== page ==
Our hotel was situated in the Restonica Valley on the edge of Corte, so we headed off up the valley making stops for birds as we went. The usual suspects of Chaffinch, Blackcap, Coal, Great and Blue Tit were seen in good numbers, but new were Goldcrest, Siskin and a pair of Dippers. A Corsican Nuthatch gave brief views, before we reached a point where a road bridge had been washed away and we could continue no further. Returning the way we had come we added Blue Rock Thrush and Cirl Bunting to our morning haul of birds. Our next stop was Vivario and the nearby Fort de Pisciolo. Here as soon as we got out of the vehicle we found a smart male Marmora's Warbler singing from the low maquis. Excellent! Gill then found a Wryneck, which seemed a surprising find at the time, but this species is apparently a regular winterer on Corsica. A walk towards the fort added a further pair of rather skulking Marmora's Warblers, Crag Martin and our first Corsican Finch of the trip, although disappointingly the latter did not linger.

As we were close by, we decided on a return visit to Col de Sorba in the hope of further views of Corsican Nuthatch. We were not disappointed and at least three were calling from the trees around the pass, with two affording nice views. After a sandwich at Le Chalet restaurant the afternoon was spent exploring the Le Golo valley. A stop at some fields yielded a few common species but little of note. Further up the valley we made further stops with little of particular note to show for our efforts. However just as we were thinking about returning the way we had come a Golden Eagle soared into view, closely followed by a shout from Jane that there were also two adult Lammergeiers in view. Great stuff! We enjoyed excellent views of these magnificent birds as they circled and gained height over the nearby hilltop before drifting away. The drive back to Corte produced a sighting of two more adult Golden Eagles and we arrived back very pleased with the day's birds.

Corsican Nuthatch

17th February: Corte, Etang d'Urbino, Etang de Diane.
Weather: Sunny with clear skies. 3-19C. Very little wind.

The plan for the day was to head down into the lowlands for a slight change of scene. Unfortunately the main road down to the coast was closed a few miles out of Corte. Whilst we tried to work out an alternative route a stop at a mixture of fields, scrub and a stream provided some very enjoyable birding which kept us amused for the next couple of hours. Singing Woodlarks performed very nicely, as did Cirl Bunting and a pair of Corsican Finches that gave some good scope views. Red Kites hunted low overhead, whilst the supporting cast also included Blue Rock Thrush, Corn Bunting and Sardinian Warbler.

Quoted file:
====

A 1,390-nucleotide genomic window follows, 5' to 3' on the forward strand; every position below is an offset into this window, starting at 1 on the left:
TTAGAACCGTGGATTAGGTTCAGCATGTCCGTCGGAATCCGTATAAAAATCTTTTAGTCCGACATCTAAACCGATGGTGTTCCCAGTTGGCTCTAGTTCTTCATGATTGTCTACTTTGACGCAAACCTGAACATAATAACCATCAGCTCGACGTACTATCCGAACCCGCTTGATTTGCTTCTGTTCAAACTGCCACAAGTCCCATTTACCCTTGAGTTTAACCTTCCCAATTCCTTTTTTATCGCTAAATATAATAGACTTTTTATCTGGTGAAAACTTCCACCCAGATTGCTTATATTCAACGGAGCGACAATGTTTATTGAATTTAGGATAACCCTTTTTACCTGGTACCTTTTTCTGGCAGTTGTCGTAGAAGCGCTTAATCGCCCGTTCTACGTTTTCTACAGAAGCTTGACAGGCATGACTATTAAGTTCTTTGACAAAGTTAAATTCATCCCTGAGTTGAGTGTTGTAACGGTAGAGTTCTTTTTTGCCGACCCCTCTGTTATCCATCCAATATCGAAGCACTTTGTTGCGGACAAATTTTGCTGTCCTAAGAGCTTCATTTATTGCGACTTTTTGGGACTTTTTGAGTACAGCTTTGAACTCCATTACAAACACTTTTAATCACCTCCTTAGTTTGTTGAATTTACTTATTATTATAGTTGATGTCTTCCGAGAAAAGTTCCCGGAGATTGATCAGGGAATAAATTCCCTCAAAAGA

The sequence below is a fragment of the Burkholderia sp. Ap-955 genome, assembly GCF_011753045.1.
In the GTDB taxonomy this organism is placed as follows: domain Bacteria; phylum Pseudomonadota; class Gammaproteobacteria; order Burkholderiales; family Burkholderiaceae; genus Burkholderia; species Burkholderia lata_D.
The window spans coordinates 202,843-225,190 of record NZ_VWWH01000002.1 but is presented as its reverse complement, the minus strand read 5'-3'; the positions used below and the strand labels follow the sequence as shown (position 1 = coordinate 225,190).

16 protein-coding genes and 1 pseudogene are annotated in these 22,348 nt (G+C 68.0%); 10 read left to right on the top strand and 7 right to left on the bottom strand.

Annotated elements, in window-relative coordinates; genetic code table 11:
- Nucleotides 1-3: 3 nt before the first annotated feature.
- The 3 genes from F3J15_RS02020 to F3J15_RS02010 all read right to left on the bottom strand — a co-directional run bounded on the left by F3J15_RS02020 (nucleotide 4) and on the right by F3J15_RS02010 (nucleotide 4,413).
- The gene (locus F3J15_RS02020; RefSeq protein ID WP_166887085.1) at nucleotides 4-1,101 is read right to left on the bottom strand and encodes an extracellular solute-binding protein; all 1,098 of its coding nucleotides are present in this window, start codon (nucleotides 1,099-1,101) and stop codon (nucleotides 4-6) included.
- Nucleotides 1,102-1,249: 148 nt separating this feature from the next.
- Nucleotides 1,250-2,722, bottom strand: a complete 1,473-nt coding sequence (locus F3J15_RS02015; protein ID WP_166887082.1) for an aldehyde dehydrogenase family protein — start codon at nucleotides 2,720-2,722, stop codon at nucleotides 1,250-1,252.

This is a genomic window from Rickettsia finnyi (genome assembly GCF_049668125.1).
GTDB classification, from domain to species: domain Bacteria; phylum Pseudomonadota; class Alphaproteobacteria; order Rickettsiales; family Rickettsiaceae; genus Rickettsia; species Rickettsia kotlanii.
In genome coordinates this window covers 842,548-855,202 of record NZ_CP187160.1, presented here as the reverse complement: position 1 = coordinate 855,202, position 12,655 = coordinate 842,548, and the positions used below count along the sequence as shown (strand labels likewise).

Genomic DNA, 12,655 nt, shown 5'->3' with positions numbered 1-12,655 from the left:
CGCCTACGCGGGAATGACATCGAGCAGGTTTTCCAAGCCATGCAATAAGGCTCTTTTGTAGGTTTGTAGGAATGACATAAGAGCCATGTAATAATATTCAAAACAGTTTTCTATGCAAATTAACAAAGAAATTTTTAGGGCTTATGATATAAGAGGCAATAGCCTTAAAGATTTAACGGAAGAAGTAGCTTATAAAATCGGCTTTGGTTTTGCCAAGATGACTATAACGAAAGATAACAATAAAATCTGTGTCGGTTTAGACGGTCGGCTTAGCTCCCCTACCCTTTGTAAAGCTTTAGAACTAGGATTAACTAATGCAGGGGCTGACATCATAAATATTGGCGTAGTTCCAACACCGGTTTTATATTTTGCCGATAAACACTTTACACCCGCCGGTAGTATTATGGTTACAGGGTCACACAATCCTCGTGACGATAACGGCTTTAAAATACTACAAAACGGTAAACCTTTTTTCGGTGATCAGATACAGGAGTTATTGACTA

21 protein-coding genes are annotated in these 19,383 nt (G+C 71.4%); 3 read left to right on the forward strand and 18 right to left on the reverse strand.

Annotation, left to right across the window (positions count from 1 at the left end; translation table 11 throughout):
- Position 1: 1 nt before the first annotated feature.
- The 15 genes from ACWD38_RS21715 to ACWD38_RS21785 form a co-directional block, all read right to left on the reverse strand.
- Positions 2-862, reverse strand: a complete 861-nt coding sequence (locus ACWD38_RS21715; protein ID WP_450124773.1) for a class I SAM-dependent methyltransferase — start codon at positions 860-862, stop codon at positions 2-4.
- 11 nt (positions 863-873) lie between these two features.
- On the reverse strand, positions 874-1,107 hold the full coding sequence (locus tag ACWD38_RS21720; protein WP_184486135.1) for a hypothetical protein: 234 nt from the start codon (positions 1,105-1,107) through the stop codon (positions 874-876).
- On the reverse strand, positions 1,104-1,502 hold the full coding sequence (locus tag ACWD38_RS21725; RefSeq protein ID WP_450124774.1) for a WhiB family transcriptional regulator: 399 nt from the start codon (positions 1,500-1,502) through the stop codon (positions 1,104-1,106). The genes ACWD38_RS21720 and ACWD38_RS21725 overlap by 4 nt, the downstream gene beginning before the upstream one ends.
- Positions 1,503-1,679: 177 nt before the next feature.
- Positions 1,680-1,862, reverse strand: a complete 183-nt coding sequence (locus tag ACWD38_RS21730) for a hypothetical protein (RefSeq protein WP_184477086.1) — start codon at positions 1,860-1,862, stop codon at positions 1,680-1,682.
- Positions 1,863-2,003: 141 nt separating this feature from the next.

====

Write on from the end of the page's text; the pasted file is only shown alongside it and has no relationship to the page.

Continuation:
Red Kite

Finally figuring out a suitable route down to the coast we passed through some more fabulous scenery before ending up viewing the Etang d'Urbino. This site would appear to have great potential for migrants, but this early in the season it was fairly quiet. Nevertheless we enjoyed views of Greater Flamingo, Great and Little Egret, our only Pochard of the tour, Water Pipit, numerous Robins, Song Thrushes and Chaffinches plus very brief views of a Water Rail as it dashed across the track in front of the car.

A short seawatch at the southern end of Etang de Diane added Yelkouan Shearwater to the trip list, whilst our final stop on the lake produced Common Sandpiper and Little Ringed Plover. Our drive back up to Corte was enlivened by a large flock of 50+ Ravens.

18th February: Corte - Bastia. Flight to London via Marseille.

An early start saw us heading to Bastia in time for our 0715 hours flight to Marseille, which had a delayed departure. After a wait in Marseille we headed for London where we arrived in the late afternoon.

sitemap | cookie policy | privacy policy | accessibility statement